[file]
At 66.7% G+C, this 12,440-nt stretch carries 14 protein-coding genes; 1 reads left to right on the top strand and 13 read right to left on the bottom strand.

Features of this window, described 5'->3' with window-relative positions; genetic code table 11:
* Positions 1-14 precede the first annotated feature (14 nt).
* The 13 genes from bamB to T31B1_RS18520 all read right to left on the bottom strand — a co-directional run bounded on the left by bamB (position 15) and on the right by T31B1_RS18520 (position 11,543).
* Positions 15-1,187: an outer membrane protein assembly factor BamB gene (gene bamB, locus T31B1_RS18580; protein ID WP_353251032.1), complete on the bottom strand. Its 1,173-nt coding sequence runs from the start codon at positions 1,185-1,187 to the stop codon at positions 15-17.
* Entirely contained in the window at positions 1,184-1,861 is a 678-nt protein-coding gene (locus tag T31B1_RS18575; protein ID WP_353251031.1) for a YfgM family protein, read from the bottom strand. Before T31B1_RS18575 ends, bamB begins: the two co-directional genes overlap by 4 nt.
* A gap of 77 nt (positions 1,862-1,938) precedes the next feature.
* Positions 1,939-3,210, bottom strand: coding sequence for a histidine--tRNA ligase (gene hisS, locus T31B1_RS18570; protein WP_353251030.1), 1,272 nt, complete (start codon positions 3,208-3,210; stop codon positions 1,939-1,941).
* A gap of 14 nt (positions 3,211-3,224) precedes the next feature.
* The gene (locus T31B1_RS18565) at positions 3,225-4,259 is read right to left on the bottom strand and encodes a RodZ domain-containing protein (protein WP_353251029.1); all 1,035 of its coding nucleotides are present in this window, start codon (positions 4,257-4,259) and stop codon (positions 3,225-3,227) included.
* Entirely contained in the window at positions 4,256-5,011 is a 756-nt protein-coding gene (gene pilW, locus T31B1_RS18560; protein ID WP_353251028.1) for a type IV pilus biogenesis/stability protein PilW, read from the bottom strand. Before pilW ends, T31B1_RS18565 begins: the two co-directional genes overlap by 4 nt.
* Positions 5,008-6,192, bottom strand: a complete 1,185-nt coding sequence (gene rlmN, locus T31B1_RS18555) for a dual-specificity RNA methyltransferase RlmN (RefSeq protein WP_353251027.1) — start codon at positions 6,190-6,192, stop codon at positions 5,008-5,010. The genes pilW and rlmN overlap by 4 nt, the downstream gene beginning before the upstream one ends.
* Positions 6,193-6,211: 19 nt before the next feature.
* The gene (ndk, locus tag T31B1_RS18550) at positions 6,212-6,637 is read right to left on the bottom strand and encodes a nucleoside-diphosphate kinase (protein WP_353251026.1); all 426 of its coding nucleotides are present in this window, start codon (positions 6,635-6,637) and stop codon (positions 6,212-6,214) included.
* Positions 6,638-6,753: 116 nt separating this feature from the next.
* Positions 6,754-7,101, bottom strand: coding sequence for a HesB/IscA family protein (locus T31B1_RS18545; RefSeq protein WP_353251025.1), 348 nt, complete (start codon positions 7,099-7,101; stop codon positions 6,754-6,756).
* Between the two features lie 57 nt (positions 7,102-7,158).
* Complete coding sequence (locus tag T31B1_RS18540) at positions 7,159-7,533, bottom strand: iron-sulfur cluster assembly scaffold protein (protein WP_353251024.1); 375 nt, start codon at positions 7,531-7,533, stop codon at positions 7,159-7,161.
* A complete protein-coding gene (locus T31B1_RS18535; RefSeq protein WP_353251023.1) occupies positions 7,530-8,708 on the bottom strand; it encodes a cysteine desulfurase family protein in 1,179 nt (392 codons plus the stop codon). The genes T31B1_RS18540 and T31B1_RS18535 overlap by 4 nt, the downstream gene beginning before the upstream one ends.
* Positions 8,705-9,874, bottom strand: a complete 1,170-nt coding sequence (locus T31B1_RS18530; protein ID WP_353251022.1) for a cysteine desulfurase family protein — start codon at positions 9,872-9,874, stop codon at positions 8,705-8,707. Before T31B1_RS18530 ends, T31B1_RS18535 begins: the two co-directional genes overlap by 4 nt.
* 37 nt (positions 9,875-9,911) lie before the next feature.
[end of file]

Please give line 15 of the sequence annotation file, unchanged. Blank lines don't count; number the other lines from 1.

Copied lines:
* Positions 6,638-6,753: 116 nt separating this feature from the next.